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Old 28th May 2008, 02:56 PM   #91
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Quote:
Originally posted by Peter Daniel
I do the same test for 4ohm load (8 resistors in parallel) and initially we can see 56W power output with rails going down even further to 29.5V.

However, as the heatsinks warm up (and it happens really fast), the power colapses down to 10W or so. Those heatsinks are definitely not suitable for 4ohm loads under full power.
I did the same test today with amp in a proper size chassis. A single channel was driven with 100Hz sine wave into 4ohm dummy load. Just before clipping, I measured the output voltage.

Initially, the amp was producing 46W, after half an hour the power dropped to 37W (12.2 RMS voltage across the 4 ohm load). The sine wave was still reasonably clean and the chassis only moderately warm. The heatsink with power resistors (used as load) was close to 50deg in temp.

We can conclude that the amp with 2 x 22V AC transformer will produce approx 40W into both 8 ohm and 4ohm loads (as measured).

The peak power should be much higher though.
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Old 29th May 2008, 12:11 PM   #92
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Hi Peter,

Thank you for posting all this info!

What is your take on using/not using a Ci cap on your boards to control DC offset?

Would a potted resistor work to to decrease DC offset? and if yes , what would you use and where would it go in the signal chain?

Thank You,

Robert

p.s. just received 2 of your kits!
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Old 29th May 2008, 02:13 PM   #93
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Quote:
Originally posted by rfenergy
What is your take on using/not using a Ci cap on your boards to control DC offset?

Would a potted resistor work to to decrease DC offset? and if yes , what would you use and where would it go in the signal chain?
In real life, the offset is quite low, especially with amp connected directly to preamp stage with low impedance buffered output.

I often measure chips for offset and it's quite possible to select them for less than 5mV offset in a given configuration.

Ci cap is in a signal path, and it will influence the sound basically same way as input coupling cap. That's why I prefer not to use it.

In a minimized GC circuit, I don't see a way to adjust offset with a trimpot. Lowering the input resistance will decrease the offset, but you might not want go too low with it.
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Old 30th May 2008, 03:57 PM   #94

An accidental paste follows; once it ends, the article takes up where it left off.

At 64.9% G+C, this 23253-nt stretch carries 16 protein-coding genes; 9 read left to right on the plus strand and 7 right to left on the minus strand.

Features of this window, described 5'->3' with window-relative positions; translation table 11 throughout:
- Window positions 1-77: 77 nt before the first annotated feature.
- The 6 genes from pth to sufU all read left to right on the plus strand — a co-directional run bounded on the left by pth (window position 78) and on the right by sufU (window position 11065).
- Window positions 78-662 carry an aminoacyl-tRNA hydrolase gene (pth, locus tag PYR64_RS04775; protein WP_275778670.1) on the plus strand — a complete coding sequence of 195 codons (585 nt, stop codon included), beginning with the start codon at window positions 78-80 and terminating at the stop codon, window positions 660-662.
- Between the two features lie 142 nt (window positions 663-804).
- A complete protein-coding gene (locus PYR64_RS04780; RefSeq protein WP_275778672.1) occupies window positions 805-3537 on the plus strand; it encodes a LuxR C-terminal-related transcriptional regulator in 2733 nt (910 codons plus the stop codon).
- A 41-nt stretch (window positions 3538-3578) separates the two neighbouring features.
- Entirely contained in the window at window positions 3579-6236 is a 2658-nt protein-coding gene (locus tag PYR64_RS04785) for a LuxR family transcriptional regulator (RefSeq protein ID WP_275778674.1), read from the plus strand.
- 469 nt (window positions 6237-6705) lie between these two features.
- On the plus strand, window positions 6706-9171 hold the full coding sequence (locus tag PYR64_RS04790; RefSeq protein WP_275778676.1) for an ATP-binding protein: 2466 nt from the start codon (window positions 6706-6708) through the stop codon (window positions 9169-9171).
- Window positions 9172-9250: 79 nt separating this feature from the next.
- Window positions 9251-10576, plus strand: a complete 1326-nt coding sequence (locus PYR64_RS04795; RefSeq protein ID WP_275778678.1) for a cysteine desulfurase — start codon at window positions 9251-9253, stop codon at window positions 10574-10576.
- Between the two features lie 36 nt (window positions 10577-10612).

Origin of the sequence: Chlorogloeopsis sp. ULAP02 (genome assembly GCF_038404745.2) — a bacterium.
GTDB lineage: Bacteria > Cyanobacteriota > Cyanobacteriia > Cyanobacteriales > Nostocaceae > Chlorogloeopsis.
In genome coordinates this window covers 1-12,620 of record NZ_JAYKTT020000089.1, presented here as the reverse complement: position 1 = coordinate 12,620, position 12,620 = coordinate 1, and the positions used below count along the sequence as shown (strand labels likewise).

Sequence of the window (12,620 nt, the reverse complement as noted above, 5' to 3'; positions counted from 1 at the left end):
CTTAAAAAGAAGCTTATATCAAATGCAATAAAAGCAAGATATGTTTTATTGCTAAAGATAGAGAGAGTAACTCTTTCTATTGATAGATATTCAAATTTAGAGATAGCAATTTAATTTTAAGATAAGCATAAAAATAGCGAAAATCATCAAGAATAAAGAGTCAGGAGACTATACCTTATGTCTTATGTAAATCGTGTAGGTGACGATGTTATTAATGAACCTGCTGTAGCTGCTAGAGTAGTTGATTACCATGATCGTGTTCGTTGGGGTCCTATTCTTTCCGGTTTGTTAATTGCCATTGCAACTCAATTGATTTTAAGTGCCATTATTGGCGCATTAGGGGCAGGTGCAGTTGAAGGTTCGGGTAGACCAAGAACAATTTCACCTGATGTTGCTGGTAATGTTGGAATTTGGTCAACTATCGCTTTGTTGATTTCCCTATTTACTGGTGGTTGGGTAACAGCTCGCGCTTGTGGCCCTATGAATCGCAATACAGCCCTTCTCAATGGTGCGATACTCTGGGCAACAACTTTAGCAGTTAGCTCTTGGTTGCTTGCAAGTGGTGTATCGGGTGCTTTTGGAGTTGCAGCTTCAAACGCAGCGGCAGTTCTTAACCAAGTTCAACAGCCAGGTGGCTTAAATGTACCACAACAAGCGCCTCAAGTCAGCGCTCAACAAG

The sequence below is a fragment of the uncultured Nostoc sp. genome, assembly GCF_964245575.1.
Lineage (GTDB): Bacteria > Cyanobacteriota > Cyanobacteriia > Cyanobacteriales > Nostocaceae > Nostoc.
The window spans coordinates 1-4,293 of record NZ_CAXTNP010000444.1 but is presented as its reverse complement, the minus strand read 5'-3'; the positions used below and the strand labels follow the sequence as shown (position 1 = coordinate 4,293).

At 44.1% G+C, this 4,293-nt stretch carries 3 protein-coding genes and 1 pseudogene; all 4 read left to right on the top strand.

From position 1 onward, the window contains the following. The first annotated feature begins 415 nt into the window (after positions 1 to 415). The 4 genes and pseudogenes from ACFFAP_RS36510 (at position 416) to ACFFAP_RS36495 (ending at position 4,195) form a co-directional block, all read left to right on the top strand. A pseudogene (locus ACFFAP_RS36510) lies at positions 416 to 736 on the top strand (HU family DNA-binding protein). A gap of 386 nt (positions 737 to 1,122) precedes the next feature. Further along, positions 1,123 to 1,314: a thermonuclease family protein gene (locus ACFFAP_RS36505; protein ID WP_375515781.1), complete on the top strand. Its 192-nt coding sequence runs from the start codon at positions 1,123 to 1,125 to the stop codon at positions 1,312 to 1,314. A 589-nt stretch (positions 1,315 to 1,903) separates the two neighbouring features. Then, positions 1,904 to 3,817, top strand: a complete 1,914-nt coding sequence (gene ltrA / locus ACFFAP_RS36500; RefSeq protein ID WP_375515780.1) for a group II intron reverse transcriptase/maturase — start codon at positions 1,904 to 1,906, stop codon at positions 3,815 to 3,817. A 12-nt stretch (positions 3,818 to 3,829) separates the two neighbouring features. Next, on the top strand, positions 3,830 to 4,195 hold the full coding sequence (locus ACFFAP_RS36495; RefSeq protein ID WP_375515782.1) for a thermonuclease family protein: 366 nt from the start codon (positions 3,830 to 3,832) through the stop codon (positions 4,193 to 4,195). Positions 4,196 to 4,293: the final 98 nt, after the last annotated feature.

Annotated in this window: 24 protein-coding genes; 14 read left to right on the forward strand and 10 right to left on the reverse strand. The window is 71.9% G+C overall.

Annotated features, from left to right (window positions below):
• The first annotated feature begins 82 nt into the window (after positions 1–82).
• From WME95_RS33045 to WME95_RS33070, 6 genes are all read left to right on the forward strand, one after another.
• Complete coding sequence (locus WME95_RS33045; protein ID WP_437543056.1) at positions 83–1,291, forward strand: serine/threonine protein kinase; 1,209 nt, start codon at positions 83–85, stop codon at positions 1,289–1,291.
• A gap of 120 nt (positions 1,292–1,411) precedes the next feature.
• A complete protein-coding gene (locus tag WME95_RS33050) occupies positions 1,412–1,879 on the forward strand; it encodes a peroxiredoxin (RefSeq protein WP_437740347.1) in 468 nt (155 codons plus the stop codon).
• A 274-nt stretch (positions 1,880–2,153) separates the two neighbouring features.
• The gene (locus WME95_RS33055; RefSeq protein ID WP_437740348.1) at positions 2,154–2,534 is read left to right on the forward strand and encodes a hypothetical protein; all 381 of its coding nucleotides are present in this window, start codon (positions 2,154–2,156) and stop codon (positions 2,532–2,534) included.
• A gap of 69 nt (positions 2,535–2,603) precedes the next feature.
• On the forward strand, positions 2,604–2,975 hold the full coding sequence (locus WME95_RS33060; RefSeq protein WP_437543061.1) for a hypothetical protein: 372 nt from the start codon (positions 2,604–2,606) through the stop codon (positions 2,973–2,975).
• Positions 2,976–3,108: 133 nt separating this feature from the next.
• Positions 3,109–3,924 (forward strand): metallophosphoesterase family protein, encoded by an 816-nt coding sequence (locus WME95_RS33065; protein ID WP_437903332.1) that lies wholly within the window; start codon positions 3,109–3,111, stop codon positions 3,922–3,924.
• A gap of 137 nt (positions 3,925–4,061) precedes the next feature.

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Here're the DC offset values measured in a batch of 40 chips: top number at 0R, bottom at 15K input impedance.
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Old 31st May 2008, 03:26 AM   #95
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Thumbs up Thank you!

Peter! once again ,I must thank you for all this information step by step.I know for sure many,many members will be helped .thank you Peter!
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Old 31st May 2008, 04:08 PM   #96
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Hi Peter -

A bit off topic.

It appears a multimeter is something I don't want to be without for this project.

I've seen bad reviews on some of the cheap ones but your Fluke is out of the question for me.

There is a model # VC97 @ MultimeterWhse.com for $29.95. Could I trouble you to check it out and let me know if you think it would give accurate enough measurements for a GC?

Any other lower priced recommendations on these would be appreciated as well. Nothing in budget class at P.E. or RatShack floats my boat.

Thanks - Bluto
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Old 31st May 2008, 04:11 PM   #97
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Bluto,
Go to the shack and get a cheap DMM. It will do everything you require.


7/10
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Old 31st May 2008, 04:20 PM   #98
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Yes, that one should work fine: http://www.multimeterwarehouse.com/vc97.htm

I quiter often use similar, cheaper meter, and it works equally well as Fluke.
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Old 1st June 2008, 03:17 PM   #99
Bluto is offline Bluto  United States
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Peter, 7/10ths -

Thanks -

Peter - I'm gona get ahead of you for a minute if you don't mind.

A few Companies offer offer kits for bass /treble controls. I've seen snippets here and there as to why you don't want such but can't recall reasoning and think this might be a good place for that info. Can you give a quick read on your thoughts here in laymans terms?


Bluto
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Old 1st June 2008, 03:30 PM   #100
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Quote:
Originally posted by Bluto

A few Companies offer offer kits for bass /treble controls. I've seen snippets here and there as to why you don't want such but can't recall reasoning and think this might be a good place for that info. Can you give a quick read on your thoughts here in laymans terms?
Hi Bluto,
His design avoids an input coupling cap, sacrifices superior DC offset performance to avoid a feedback cap, and uses smaller than speced smoothing caps on the PS.
Why would he find it acceptable to put a bunch of them in for tone control, smack dab in the signal path?
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